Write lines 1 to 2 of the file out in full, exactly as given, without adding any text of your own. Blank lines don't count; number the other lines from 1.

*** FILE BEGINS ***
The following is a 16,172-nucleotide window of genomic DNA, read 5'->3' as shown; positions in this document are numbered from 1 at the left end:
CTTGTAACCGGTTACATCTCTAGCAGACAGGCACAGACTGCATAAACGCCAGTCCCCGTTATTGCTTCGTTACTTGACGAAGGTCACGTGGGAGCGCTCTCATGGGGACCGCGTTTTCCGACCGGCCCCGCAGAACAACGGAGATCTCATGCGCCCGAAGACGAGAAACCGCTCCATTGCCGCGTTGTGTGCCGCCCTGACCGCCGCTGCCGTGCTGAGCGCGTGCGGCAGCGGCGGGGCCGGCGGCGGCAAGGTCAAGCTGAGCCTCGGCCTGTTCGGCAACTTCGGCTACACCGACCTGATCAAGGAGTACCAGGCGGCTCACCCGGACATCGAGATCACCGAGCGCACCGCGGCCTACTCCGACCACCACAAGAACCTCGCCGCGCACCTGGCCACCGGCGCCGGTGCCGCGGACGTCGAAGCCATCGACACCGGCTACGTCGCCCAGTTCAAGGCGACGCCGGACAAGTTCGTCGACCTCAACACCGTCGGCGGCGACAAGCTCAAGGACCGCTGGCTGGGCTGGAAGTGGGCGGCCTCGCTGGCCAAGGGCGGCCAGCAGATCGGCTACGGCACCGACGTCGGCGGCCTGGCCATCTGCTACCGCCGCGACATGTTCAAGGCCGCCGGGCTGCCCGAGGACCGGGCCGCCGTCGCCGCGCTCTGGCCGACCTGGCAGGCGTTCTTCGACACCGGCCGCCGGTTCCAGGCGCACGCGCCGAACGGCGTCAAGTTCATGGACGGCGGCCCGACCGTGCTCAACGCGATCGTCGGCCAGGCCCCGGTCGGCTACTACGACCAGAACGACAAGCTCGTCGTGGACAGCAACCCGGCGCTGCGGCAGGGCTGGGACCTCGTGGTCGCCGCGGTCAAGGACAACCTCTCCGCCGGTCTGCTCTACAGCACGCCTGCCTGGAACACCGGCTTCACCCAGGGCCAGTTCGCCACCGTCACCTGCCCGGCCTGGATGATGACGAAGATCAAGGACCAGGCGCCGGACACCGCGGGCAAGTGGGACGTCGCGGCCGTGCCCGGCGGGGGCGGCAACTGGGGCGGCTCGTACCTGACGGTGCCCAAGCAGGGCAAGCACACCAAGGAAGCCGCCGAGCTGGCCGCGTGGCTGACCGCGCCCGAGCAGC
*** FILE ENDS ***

The following is a 16,172-nucleotide window of genomic DNA, read 5'->3' as shown; positions in this document are numbered from 1 at the left end:
CTTGTAACCGGTTACATCTCTAGCAGACAGGCACAGACTGCATAAACGCCAGTCCCCGTTATTGCTTCGTTACTTGACGAAGGTCACGTGGGAGCGCTCTCATGGGGACCGCGTTTTCCGACCGGCCCCGCAGAACAACGGAGATCTCATGCGCCCGAAGACGAGAAACCGCTCCATTGCCGCGTTGTGTGCCGCCCTGACCGCCGCTGCCGTGCTGAGCGCGTGCGGCAGCGGCGGGGCCGGCGGCGGCAAGGTCAAGCTGAGCCTCGGCCTGTTCGGCAACTTCGGCTACACCGACCTGATCAAGGAGTACCAGGCGGCTCACCCGGACATCGAGATCACCGAGCGCACCGCGGCCTACTCCGACCACCACAAGAACCTCGCCGCGCACCTGGCCACCGGCGCCGGTGCCGCGGACGTCGAAGCCATCGACACCGGCTACGTCGCCCAGTTCAAGGCGACGCCGGACAAGTTCGTCGACCTCAACACCGTCGGCGGCGACAAGCTCAAGGACCGCTGGCTGGGCTGGAAGTGGGCGGCCTCGCTGGCCAAGGGCGGCCAGCAGATCGGCTACGGCACCGACGTCGGCGGCCTGGCCATCTGCTACCGCCGCGACATGTTCAAGGCCGCCGGGCTGCCCGAGGACCGGGCCGCCGTCGCCGCGCTCTGGCCGACCTGGCAGGCGTTCTTCGACACCGGCCGCCGGTTCCAGGCGCACGCGCCGAACGGCGTCAAGTTCATGGACGGCGGCCCGACCGTGCTCAACGCGATCGTCGGCCAGGCCCCGGTCGGCTACTACGACCAGAACGACAAGCTCGTCGTGGACAGCAACCCGGCGCTGCGGCAGGGCTGGGACCTCGTGGTCGCCGCGGTCAAGGACAACCTCTCCGCCGGTCTGCTCTACAGCACGCCTGCCTGGAACACCGGCTTCACCCAGGGCCAGTTCGCCACCGTCACCTGCCCGGCCTGGATGATGACGAAGATCAAGGACCAGGCGCCGGACACCGCGGGCAAGTGGGACGTCGCGGCCGTGCCCGGCGGGGGCGGCAACTGGGGCGGCTCGTACCTGACGGTGCCCAAGCAGGGCAAGCACACCAAGGAAGCCGCCGAGCTGGCCGCGTGGCTGACCGCGCCCGAGCAGC